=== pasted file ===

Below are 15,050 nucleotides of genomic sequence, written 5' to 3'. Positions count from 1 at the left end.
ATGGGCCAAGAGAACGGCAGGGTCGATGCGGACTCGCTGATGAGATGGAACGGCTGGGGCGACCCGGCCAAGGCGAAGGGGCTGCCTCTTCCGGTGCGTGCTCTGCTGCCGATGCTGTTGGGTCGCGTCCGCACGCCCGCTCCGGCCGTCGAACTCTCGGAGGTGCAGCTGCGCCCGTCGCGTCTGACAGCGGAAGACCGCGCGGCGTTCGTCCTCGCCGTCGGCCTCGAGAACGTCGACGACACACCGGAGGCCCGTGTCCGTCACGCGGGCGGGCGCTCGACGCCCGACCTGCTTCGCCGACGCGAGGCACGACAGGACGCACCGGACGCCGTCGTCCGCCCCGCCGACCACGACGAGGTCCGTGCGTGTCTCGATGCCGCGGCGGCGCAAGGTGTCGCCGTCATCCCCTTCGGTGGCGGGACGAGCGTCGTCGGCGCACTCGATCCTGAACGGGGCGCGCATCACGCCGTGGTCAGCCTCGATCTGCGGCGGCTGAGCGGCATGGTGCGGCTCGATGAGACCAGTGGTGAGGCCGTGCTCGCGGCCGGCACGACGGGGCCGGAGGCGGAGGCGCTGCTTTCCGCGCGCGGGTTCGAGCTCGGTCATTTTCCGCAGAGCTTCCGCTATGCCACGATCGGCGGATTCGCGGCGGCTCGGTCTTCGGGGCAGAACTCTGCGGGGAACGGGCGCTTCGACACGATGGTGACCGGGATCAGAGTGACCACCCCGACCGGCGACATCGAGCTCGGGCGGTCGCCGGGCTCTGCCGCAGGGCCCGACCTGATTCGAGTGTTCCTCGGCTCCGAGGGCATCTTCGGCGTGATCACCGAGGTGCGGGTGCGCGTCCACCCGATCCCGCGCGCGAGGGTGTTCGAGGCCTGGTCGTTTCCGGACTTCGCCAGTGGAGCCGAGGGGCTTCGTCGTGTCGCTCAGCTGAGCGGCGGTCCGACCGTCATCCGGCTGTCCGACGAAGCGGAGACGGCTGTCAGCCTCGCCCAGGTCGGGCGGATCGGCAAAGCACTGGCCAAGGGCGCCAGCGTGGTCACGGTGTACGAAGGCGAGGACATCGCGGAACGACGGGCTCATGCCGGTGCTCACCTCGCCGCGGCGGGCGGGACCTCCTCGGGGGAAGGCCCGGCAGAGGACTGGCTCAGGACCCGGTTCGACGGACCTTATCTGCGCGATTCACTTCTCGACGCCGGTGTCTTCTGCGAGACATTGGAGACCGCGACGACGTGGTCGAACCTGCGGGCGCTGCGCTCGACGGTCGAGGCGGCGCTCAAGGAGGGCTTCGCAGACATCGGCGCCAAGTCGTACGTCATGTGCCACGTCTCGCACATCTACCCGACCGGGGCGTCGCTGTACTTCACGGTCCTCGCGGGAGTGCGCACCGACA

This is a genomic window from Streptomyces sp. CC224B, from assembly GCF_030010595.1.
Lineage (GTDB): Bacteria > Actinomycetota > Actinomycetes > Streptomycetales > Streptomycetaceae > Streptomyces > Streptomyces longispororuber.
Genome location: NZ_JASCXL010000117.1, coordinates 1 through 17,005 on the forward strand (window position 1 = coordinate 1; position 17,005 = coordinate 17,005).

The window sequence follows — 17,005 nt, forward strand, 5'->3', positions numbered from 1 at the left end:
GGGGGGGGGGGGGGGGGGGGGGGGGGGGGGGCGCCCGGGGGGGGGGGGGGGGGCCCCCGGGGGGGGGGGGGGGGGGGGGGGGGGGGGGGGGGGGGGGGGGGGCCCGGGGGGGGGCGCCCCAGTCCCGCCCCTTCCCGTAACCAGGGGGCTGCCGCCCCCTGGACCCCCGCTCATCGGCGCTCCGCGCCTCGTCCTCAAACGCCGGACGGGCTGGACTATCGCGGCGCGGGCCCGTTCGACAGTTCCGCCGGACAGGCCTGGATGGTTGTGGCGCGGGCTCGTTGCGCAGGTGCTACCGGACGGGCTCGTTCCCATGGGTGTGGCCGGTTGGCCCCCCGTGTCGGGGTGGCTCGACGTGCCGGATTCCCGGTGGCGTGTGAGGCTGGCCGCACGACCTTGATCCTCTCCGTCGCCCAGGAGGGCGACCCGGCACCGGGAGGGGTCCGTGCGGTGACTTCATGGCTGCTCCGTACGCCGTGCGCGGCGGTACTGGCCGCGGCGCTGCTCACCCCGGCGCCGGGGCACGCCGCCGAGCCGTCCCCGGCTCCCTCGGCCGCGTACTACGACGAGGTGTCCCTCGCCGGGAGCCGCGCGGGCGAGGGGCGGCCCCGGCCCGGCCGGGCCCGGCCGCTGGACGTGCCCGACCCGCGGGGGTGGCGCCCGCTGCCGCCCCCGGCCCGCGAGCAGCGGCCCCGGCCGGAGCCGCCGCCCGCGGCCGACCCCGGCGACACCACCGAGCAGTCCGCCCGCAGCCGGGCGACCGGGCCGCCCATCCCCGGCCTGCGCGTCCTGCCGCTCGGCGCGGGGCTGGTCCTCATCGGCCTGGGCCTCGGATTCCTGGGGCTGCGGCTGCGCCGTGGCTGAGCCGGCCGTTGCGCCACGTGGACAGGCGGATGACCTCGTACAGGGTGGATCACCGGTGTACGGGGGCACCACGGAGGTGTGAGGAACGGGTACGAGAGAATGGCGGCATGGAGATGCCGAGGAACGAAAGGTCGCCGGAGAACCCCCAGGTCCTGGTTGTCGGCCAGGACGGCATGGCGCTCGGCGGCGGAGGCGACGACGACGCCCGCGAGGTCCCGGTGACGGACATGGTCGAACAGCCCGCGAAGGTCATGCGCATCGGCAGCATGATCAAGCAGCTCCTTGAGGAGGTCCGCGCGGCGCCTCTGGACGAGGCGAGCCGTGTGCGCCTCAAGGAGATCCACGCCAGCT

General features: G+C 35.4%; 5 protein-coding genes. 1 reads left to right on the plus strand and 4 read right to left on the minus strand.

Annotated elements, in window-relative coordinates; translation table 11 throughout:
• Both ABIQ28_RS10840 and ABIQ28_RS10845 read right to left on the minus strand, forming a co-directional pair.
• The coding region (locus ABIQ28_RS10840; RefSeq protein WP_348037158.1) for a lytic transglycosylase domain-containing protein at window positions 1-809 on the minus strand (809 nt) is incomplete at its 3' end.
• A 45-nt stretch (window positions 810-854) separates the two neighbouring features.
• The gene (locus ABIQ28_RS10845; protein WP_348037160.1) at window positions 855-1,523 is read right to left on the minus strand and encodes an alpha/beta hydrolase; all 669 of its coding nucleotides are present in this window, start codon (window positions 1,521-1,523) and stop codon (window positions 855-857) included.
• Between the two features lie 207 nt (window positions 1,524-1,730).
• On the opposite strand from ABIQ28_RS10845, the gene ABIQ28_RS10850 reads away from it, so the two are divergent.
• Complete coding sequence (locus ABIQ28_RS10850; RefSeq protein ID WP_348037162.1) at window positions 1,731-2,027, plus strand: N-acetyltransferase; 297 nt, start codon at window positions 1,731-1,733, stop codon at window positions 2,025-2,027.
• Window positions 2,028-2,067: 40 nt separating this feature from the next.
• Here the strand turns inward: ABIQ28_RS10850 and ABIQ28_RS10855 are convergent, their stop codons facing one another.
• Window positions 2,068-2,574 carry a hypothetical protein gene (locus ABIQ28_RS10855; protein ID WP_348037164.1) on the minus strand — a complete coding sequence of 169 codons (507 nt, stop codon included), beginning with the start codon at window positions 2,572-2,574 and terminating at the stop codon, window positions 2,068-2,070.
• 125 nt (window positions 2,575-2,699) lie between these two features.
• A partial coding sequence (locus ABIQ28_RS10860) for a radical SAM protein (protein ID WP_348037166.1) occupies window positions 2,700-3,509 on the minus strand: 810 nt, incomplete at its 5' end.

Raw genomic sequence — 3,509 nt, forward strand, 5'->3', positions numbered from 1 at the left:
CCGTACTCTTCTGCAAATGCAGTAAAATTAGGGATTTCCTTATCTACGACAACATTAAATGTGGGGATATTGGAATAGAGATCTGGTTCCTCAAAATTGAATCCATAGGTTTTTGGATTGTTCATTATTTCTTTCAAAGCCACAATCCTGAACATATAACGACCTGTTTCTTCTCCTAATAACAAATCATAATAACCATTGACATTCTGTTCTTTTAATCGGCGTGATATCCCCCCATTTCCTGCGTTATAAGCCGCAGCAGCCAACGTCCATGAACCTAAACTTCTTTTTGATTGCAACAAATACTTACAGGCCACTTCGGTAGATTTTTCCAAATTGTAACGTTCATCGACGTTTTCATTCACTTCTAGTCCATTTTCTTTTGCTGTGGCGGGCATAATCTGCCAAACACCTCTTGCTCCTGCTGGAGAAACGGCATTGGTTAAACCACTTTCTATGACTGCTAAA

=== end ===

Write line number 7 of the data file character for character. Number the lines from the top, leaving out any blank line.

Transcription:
GGGGGGGGGGGGGGGGGGGGGGGGGGGGGGGCGCCCGGGGGGGGGGGGGGGGGCCCCCGGGGGGGGGGGGGGGGGGGGGGGGGGGGGGGGGGGGGGGGGGGGCCCGGGGGGGGGCGCCCCAGTCCCGCCCCTTCCCGTAACCAGGGGGCTGCCGCCCCCTGGACCCCCGCTCATCGGCGCTCCGCGCCTCGTCCTCAAACGCCGGACGGGCTGGACTATCGCGGCGCGGGCCCGTTCGACAGTTCCGCCGGACAGGCCTGGATGGTTGTGGCGCGGGCTCGTTGCGCAGGTGCTACCGGACGGGCTCGTTCCCATGGGTGTGGCCGGTTGGCCCCCCGTGTCGGGGTGGCTCGACGTGCCGGATTCCCGGTGGCGTGTGAGGCTGGCCGCACGACCTTGATCCTCTCCGTCGCCCAGGAGGGCGACCCGGCACCGGGAGGGGTCCGTGCGGTGACTTCATGGCTGCTCCGTACGCCGTGCGCGGCGGTACTGGCCGCGGCGCTGCTCACCCCGGCGCCGGGGCACGCCGCCGAGCCGTCCCCGGCTCCCTCGGCCGCGTACTACGACGAGGTGTCCCTCGCCGGGAGCCGCGCGGGCGAGGGGCGGCCCCGGCCCGGCCGGGCCCGGCCGCTGGACGTGCCCGACCCGCGGGGGTGGCGCCCGCTGCCGCCCCCGGCCCGCGAGCAGCGGCCCCGGCCGGAGCCGCCGCCCGCGGCCGACCCCGGCGACACCACCGAGCAGTCCGCCCGCAGCCGGGCGACCGGGCCGCCCATCCCCGGCCTGCGCGTCCTGCCGCTCGGCGCGGGGCTGGTCCTCATCGGCCTGGGCCTCGGATTCCTGGGGCTGCGGCTGCGCCGTGGCTGAGCCGGCCGTTGCGCCACGTGGACAGGCGGATGACCTCGTACAGGGTGGATCACCGGTGTACGGGGGCACCACGGAGGTGTGAGGAACGGGTACGAGAGAATGGCGGCATGGAGATGCCGAGGAACGAAAGGTCGCCGGAGAACCCCCAGGTCCTGGTTGTCGGCCAGGACGGCATGGCGCTCGGCGGCGGAGGCGACGACGACGCCCGCGAGGTCCCGGTGACGGACATGGTCGAACAGCCCGCGAAGGTCATGCGCATCGGCAGCATGATCAAGCAGCTCCTTGAGGAGGTCCGCGCGGCGCCTCTGGACGAGGCGAGCCGTGTGCGCCTCAAGGAGATCCACGCCAGCT